If and when we think of Santa, we generally picture him as a cheery fellow with the joy of giving and love glowing in his heart.
But what if Santa is a bit more like us than we think? What if the decline of our tattered world weighs on him, too? The failing families, widespread anger and wounded innocents. And what if he’s fully aware of the lessening morals, growing greed and self-centeredness of kids around the globe?
With that sort of worrying stuff in his metaphorical gift sack, it wouldn’t be a stretch to imagine Santa getting a bit down. Or … a lot. And that’s exactly where old Saint Nick is when we first meet him, taking a break from his Christmas Eve duties in a local bar with a beer (or many) in hand.
“Maybe this is my last year. My last Christmas,” the sighing fellow murmurs with a slightly drunken slur. And then he adjusts his red-furred cap, staggers back to the establishment’s rooftop and spurs his reindeer into flight.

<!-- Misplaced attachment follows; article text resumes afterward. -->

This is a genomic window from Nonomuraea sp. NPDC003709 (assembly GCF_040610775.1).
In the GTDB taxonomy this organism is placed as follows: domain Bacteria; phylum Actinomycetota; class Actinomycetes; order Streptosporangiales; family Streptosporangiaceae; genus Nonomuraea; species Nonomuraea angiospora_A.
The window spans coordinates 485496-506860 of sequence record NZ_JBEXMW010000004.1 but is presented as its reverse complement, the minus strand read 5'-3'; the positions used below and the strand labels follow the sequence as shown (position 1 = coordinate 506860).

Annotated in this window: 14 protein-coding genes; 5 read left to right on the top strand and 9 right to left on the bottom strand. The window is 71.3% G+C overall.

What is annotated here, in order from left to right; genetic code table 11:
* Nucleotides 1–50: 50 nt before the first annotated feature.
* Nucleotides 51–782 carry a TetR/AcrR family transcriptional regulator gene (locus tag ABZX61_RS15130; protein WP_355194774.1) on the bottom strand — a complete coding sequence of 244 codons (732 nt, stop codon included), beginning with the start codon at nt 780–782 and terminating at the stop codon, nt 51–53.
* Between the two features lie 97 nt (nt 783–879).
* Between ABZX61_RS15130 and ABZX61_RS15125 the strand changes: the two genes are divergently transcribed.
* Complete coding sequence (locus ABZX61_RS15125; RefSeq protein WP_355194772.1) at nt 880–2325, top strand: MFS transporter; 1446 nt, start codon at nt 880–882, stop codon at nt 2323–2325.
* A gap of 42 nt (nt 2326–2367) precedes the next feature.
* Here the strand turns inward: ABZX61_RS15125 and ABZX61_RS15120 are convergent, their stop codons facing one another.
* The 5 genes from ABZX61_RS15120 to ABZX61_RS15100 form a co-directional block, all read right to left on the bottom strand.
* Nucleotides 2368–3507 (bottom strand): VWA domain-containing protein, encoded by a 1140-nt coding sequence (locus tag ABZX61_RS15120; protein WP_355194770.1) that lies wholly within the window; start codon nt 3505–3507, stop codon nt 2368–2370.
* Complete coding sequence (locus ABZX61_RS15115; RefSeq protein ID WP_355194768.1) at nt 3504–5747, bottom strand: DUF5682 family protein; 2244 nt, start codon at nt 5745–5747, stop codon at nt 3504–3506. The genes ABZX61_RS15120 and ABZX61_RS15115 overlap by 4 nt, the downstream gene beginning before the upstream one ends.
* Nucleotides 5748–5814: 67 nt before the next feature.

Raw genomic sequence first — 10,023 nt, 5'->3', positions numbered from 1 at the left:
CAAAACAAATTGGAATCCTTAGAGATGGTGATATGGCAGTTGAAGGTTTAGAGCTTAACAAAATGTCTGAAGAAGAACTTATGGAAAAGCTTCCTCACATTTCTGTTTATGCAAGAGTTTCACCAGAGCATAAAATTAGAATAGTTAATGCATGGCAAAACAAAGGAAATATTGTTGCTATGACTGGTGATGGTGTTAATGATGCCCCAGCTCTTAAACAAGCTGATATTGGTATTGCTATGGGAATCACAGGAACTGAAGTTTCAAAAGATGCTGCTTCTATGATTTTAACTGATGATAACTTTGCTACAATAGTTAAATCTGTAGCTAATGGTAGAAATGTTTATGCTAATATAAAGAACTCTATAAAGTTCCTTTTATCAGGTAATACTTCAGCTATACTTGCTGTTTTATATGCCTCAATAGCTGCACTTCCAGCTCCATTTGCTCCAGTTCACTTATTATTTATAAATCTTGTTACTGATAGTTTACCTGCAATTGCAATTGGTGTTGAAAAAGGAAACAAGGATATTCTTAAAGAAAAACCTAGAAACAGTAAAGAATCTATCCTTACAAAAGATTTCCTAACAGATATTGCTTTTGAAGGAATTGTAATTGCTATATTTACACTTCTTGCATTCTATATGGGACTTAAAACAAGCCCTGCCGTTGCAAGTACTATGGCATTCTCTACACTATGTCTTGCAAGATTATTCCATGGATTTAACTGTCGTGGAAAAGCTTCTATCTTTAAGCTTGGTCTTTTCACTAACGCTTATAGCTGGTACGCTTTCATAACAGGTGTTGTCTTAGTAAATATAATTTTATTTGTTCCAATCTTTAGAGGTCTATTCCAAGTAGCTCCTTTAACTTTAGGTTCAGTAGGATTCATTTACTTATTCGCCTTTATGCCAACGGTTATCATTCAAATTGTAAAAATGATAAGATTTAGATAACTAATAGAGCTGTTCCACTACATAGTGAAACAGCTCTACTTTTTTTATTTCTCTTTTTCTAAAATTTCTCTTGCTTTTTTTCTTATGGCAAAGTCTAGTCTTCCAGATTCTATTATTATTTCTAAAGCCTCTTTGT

For there are still at least a few innocents in the world who deserve a gift from the real Santa. There are a few children who still believe and long for his arrival.
One such innocent is young Trudy Lightstone. She’s spending Christmas with her mom and dad at her grandma’s big and well-appointed house. But unlike some kids with wealthy family connections, Tru isn’t thinking about getting expensive Christmas gifts.
In fact, the girl’s only Christmas wish is that Santa might help bring her separated parents back together again. They might be being nice for the holiday just for Tru’s sake, but she wishes it were for better reasons. She longs to be a family again like they used to be, and she has every faith that Santa, of all people, has the power to make that happen. That would make this Christmas magically wonderful.
Of course, what Tru and Santa aren’t aware of is the fact that, along with them, there are some very bad people rushing toward Grandma’s house this year. They’re ex-military men and women, all set to kill, pillage and destroy anything or anyone necessary to steal a great sum of money that’s sealed away in the estate’s vaults.